Cardiac arrest is common in critically ill patients with COVID-19 and is associated with poor survival, particularly among patients aged 80 or older, finds a study published by The BMJ today.
These findings could help guide end-of-life care discussions with critically ill patients with COVID-19 and their families, say the researchers.
Anecdotal reports of poor outcomes in critically ill patients with COVID-19 who have had in-hospital cardiac arrest have prompted discussions on the futility of cardiopulmonary resuscitation (CPR) for these patients. However, data to guide these discussions are lacking.
To address this evidence gap, a team of US researchers set out to estimate the incidence, risk factors, and outcomes associated with in-hospital cardiac arrest and CPR in critically ill adults with COVID-19.
Their findings are based on data for 5019 critically ill patients (aged 18 years or over) with COVID-19 admitted to intensive care units at 68 hospitals across the United States.
The results show that 701 (14%) of patients had in-hospital cardiac arrest within 14 days of admission to the intensive care unit, of whom only 400 (57%) received CPR.
Patients who had in-hospital cardiac arrest were older (average age 63 v 60 years), had more underlying health conditions (comorbidities), and were more likely to be admitted to a hospital with fewer intensive care unit beds.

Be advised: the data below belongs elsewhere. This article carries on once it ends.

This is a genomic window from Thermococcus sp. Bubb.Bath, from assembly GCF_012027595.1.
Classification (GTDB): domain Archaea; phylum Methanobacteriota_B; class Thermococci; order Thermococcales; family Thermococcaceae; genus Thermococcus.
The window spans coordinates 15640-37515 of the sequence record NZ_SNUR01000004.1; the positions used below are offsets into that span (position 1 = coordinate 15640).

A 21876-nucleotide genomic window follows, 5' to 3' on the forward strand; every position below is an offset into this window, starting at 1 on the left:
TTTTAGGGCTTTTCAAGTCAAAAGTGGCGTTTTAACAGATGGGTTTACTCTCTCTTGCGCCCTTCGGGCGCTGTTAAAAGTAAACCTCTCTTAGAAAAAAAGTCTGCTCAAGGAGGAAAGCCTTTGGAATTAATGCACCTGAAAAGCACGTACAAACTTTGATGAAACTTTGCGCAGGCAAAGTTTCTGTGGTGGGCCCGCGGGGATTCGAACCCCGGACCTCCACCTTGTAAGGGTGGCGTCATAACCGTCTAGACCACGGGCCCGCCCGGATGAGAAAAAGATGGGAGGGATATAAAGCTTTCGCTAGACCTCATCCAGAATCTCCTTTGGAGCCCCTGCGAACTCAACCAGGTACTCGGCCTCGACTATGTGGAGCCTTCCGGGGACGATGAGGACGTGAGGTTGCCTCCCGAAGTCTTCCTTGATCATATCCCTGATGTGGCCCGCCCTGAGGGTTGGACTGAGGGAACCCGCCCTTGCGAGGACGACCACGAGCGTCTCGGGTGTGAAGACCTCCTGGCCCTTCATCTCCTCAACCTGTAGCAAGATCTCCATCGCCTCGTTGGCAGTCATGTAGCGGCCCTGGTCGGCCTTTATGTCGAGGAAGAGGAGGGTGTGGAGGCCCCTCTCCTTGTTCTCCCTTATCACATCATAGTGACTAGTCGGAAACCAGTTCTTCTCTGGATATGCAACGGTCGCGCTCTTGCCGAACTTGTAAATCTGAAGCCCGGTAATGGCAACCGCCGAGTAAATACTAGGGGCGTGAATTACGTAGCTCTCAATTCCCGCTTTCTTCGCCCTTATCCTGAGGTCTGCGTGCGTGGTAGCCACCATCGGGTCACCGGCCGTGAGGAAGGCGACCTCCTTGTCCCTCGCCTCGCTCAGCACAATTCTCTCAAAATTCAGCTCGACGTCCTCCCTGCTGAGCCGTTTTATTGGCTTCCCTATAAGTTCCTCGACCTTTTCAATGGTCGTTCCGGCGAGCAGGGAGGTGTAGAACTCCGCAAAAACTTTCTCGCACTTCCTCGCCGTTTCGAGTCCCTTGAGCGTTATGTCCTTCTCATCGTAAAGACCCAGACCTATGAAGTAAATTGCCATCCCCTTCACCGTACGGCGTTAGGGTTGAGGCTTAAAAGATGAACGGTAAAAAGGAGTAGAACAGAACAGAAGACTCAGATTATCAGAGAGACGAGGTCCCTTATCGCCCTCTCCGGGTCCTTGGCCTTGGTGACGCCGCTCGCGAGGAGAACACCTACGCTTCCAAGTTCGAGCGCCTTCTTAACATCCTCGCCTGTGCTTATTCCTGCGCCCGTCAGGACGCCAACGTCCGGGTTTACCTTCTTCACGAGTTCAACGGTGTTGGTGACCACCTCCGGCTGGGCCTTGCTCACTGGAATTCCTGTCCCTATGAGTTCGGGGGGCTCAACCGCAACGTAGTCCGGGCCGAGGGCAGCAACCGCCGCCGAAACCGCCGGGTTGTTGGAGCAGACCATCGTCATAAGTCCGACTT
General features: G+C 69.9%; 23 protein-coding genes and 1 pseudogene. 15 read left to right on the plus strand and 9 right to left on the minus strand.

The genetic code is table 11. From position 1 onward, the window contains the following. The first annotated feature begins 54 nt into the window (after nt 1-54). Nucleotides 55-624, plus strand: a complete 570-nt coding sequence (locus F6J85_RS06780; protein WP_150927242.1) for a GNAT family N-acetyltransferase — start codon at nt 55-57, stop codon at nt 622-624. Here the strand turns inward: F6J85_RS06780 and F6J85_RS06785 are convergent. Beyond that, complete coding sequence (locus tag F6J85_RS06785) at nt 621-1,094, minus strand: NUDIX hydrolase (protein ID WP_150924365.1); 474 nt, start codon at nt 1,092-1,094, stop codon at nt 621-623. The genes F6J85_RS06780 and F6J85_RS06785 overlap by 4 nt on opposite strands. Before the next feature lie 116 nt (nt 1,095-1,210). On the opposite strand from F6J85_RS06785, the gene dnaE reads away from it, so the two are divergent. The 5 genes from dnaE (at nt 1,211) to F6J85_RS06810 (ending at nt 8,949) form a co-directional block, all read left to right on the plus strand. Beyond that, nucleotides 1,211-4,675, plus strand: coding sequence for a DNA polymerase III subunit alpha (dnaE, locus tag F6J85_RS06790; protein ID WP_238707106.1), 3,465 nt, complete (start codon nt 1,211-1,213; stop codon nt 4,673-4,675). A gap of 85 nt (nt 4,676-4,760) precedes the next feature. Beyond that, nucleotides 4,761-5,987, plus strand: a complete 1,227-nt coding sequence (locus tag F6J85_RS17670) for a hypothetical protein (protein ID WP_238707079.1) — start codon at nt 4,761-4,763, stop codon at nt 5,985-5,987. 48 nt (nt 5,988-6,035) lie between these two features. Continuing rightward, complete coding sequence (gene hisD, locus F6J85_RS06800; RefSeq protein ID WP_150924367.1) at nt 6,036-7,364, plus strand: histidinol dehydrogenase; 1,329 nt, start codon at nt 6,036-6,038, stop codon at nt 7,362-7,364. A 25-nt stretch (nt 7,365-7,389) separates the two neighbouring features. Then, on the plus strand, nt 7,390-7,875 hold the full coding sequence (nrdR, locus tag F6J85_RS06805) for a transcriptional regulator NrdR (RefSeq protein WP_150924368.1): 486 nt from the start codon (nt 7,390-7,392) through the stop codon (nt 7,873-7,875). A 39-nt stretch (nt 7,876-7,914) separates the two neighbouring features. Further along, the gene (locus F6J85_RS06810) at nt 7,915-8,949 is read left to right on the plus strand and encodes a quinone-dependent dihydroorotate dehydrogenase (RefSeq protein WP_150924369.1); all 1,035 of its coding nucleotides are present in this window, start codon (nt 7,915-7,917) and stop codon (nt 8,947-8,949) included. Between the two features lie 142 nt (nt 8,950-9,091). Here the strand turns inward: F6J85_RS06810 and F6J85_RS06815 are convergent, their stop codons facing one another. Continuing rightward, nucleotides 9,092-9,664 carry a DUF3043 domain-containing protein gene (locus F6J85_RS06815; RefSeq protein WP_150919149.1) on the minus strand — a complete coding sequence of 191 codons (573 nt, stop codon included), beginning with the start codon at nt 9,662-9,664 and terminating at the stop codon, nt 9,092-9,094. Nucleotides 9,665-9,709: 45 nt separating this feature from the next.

Importantly, this suggests that hospital resources, staffing, expertise, strain, or other factors not captured in this study, could have had a major impact, note the researchers.
Patients who received CPR were younger than those who did not (average age 61 v 67 years). Among those who did receive CPR, only 12% (48 out of 400) survived to hospital discharge, and only 7% (28 out of 400) did so with normal or mildly impaired neurological status.
Most patients who survived to hospital discharge needed only a short course of CPR. Survival also differed by age, with 21% of patients younger than 45 years surviving compared with 3% of those aged 80 or older.
The researchers point to some limitations, such as being unable to assess the quality and timeliness of CPR and limiting data to the first 14 days after intensive care unit admission, potentially underestimating the true rate of cardiac arrest.
However, strengths included use of high quality, detailed data for a large number of patients who were followed until death or discharge.
As such, the researchers say cardiac arrest is common in critically ill patients with COVID-19 and is associated with poor survival even when CPR is provided, particularly in patients aged 80 or older.
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